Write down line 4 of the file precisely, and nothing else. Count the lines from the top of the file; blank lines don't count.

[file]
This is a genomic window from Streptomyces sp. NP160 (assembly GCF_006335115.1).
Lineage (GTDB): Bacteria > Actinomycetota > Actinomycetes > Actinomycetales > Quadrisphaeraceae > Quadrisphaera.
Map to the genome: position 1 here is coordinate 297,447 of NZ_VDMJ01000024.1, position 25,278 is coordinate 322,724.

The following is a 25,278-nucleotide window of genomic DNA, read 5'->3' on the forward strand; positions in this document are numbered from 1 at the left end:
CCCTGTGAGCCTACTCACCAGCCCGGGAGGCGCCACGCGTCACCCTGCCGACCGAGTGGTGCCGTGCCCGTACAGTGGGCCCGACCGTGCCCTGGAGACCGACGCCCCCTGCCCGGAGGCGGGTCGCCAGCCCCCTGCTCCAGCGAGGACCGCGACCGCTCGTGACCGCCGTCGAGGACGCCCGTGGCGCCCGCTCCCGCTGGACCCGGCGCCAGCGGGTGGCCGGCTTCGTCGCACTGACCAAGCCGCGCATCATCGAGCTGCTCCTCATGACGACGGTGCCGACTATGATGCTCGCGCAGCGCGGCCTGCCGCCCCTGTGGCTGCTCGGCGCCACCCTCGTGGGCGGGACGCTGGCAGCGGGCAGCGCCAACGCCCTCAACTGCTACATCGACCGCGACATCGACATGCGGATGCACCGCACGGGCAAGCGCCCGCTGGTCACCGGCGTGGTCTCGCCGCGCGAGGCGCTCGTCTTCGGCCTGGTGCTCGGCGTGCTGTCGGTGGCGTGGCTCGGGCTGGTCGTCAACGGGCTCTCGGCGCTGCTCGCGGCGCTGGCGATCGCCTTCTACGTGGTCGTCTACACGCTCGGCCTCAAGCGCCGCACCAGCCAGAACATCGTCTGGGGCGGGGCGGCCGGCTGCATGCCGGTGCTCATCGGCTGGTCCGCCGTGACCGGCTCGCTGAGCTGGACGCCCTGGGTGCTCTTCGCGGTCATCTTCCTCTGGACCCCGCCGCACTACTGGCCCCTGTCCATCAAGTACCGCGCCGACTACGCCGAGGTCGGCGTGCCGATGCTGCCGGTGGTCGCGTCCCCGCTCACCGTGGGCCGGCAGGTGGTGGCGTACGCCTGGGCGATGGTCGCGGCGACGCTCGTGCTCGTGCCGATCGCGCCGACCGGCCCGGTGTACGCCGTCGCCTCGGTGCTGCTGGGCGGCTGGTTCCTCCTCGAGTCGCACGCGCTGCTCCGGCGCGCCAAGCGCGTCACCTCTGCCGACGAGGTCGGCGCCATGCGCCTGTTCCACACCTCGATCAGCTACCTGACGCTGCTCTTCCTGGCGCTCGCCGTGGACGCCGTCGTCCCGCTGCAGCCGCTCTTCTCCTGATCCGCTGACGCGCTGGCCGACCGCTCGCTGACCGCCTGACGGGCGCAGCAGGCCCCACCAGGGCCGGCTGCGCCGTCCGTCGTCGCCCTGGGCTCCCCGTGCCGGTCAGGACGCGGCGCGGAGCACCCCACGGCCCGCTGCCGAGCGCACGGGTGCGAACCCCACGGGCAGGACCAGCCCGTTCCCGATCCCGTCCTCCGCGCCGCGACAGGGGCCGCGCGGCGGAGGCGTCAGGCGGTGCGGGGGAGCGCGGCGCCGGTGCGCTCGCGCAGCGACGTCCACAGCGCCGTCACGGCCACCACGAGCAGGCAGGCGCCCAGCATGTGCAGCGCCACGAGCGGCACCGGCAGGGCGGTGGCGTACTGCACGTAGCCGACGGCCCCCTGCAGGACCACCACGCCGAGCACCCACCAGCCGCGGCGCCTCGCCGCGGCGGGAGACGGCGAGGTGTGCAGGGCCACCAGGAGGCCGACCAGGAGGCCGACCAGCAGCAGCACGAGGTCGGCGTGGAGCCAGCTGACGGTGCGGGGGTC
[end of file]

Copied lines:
The following is a 25,278-nucleotide window of genomic DNA, read 5'->3' on the forward strand; positions in this document are numbered from 1 at the left end: